The race is on
Autonomous driving is possibly one of the most exciting things to ever happen in the car industry; however, it is also one of the most over-hyped. The excitement started building in 2010 when Google introduced its self-driving car and it’s never really gone away. The key take-away is that autonomous cars are coming; just not as fast as some have predicted in the past.
Industry experts have defined five levels in the progression of autonomous driving. Each level describes the extent to which a car takes over the task and responsibility from the driver, and how the car and driver interact.
Level 1: Driver assistance. Driver assistance systems support the driver through such things as automatic cruise control and automatic emergency braking, but do not take control.
Level 2: Partly automated driving. Driver assistance functions, can take control but the driver continues to operate the vehicle.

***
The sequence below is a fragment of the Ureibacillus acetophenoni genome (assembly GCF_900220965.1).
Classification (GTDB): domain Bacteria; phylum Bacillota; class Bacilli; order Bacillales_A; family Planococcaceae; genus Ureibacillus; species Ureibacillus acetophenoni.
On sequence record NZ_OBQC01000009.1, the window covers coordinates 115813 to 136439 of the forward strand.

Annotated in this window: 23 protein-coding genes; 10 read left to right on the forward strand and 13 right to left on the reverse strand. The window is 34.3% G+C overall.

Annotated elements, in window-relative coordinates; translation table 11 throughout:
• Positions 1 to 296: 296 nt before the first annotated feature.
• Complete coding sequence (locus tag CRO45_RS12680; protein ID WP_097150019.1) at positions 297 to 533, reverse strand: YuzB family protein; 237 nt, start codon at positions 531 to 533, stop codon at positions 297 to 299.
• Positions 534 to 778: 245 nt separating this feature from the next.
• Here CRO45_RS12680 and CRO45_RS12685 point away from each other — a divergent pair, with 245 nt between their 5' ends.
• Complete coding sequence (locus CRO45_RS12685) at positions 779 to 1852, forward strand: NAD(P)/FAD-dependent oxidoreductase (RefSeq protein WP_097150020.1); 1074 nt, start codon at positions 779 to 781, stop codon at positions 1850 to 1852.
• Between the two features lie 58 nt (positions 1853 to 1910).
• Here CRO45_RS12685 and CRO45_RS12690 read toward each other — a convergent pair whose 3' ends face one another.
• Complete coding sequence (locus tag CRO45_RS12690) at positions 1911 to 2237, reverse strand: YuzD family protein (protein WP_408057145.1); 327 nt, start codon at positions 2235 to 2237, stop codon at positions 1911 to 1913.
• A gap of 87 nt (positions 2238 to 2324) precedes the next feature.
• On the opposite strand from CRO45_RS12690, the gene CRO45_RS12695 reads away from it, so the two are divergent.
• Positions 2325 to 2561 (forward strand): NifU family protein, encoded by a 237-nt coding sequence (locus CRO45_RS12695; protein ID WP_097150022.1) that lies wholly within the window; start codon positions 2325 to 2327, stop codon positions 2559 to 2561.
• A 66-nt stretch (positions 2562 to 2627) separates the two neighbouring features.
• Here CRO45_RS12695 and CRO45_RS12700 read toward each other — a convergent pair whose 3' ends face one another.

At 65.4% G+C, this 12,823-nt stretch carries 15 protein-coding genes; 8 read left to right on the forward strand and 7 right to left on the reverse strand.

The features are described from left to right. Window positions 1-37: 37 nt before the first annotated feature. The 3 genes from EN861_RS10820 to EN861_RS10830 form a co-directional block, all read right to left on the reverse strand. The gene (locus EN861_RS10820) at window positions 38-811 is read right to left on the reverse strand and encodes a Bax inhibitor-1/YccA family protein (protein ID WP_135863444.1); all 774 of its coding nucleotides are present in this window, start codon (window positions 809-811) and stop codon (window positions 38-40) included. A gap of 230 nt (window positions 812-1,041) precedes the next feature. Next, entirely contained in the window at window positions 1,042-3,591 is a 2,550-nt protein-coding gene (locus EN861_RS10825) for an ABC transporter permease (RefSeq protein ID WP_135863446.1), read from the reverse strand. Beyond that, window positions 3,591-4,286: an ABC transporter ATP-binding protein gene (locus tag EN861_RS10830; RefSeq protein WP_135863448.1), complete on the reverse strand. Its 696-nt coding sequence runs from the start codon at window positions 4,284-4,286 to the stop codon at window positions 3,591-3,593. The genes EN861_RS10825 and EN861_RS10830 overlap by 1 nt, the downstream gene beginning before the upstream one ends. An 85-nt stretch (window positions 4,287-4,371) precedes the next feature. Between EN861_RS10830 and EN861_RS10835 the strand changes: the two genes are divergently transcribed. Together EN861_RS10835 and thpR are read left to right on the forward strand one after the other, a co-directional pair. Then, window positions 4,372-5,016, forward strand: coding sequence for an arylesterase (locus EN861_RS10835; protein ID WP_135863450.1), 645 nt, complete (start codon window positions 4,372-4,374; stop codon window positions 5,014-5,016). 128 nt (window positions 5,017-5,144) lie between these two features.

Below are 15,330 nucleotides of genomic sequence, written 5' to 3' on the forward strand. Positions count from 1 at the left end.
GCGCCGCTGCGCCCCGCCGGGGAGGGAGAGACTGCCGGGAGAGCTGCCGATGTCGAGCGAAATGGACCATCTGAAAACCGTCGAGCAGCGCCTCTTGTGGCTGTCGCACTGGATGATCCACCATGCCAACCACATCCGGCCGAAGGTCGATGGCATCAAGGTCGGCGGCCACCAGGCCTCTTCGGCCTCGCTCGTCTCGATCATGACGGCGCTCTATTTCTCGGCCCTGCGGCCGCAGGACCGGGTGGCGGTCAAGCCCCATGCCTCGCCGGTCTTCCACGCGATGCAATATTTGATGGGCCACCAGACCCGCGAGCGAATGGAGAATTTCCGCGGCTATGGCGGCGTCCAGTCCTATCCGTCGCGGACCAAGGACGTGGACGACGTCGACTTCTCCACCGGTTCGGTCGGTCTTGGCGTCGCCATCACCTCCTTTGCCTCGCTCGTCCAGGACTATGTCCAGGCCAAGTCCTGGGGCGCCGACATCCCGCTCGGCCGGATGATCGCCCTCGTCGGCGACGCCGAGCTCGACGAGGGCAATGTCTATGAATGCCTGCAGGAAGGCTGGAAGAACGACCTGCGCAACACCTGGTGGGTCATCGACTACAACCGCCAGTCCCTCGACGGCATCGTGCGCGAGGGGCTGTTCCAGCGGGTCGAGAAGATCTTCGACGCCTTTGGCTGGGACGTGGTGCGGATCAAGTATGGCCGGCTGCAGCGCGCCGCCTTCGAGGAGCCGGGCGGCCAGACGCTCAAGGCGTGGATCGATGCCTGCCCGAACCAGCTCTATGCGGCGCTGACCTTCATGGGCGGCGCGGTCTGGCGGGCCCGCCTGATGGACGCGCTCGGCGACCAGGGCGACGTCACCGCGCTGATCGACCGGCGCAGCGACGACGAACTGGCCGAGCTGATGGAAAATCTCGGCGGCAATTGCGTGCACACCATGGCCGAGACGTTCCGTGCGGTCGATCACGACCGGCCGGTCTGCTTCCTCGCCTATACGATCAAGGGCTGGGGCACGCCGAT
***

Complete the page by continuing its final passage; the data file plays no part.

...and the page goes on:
Level 3: Highly automated driving. In certain situations, the driver can disengage from driving for extended periods of time - some refer to this as ‘eyes off road’. The latest Audi A8 supports Level 3, for example.
Level 4: Fully automated driving. The car drives itself the most of the time within specific areas such as cities or motorway. The driver must remain able to drive but can, for example, read a magazine.
Level 5: Fully automated. The driver can have “hands off, eyes off, brain off”. This means that there is no driver and people in the car are all passengers. There is also no need for a steering wheel.
Many new car models are coming out with Level 2 functionality down to mid-range family cars however, as an industry; we have barely scratched the surface of Advanced Driver Assistance Systems (ADAS) functionality; far less full autonomy. However, newspaper headlines are screaming that fully autonomous driving is ‘just around the corner’.
The first fully automated vehicle that you will see on the road will be robo-taxis in around three years. A robo-taxi, or robo-cab as some say, is a self-driving taxi with Level 4 or Level 5 autonomy.
The majority of these vehicles will be owned and operated by taxi service operators, ride-sharing services, new entrants from the tech sector and OEMs, and will be rented to the consumers, either by the minute or mile. Robo-taxis will offer the user a door-to-door service, enabling them to work, rest or be entertained during the journey, whilst also allowing them to share the ride and cost with other commuters.